Friday, 14 February 2014

Escaping to the Studio

Art is the only way to run away without leaving home.” Twyla Tharp

I’ve always loved this quote because art truly does provide the means to escape. This week I have been busy in my studio painting oranges. My little heater and daylight lamps give me all the warmth and brightness I need, and an excellent audiobook The Luminaries, has captured my imagination and transported me back in time to the 19th century whilst I paint. 

My warm bright studio... a haven from the wild wintry weather outside
The little oranges have helped too- such a sweet little fruit. I find them so evocative of the warm Mediterranean climate. Apparently there are over 35 million orange trees in Spain alone! 

However my little calamondin oranges (Citrofortunella microcarpa) , like most citrus fruit, orginated in Asia where they were first cultivated in 4000 BC. By 200 BC, the Romans, impressed with the nutritious fruits and fragrant evergreen trees were growing them in their gardens. The health benefits of the fruit were so well known that Portuguese, Spanish, Dutch and Arab sailors planted citrus trees along the trade routes to help prevent scurvy. Christopher Columbus is said to have brought citrus seeds with him on his second voyage to the Americas in 1493, and considering that Brazil is now the world’s foremost producer of citrus fruit, it’s fair to say that they thrived in their new habitat.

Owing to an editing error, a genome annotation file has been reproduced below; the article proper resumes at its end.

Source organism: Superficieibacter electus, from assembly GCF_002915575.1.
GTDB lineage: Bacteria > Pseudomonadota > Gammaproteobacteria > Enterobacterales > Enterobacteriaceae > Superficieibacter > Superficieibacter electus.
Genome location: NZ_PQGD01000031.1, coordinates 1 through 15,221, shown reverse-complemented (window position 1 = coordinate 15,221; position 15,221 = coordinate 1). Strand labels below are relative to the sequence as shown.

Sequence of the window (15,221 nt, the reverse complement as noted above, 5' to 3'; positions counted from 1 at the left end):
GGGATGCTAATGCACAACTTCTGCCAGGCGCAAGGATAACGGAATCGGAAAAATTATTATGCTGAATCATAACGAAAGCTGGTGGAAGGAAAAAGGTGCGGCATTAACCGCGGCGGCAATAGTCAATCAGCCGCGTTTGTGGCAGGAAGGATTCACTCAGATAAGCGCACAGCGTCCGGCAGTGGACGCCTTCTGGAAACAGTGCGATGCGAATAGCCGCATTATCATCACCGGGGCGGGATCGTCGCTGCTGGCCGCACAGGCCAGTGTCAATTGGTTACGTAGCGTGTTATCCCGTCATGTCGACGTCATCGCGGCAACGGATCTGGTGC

The Garden of the Hesperides, c.1892 by Sir Frederic Leighton
  I've always liked this painting of the nymphs, languishing on a warm day beneath the mystical orange tree
Even in mythology, oranges have played a role.
Hera, the Greek goddess of Women and Marriage, and wife of Zeus, had a beautiful garden near Benghazi in Libya, in which grew a tree whose fruit had the power to bestow immortality. They are often referred to as golden apples, but later believed to be oranges. Three nymphs called the Hesperides were tasked with guarding the tree, along with a multi-headed serpent named Ladon. However one day the goddess of Discord, Eris, slipped into the garden and stole a golden fruit. She inscribed the golden fruit with the words “To the most beautiful”, and threw it into a wedding party from which she was excluded, and in the ensuing chaos, the Trojan Wars were started. You can read that story here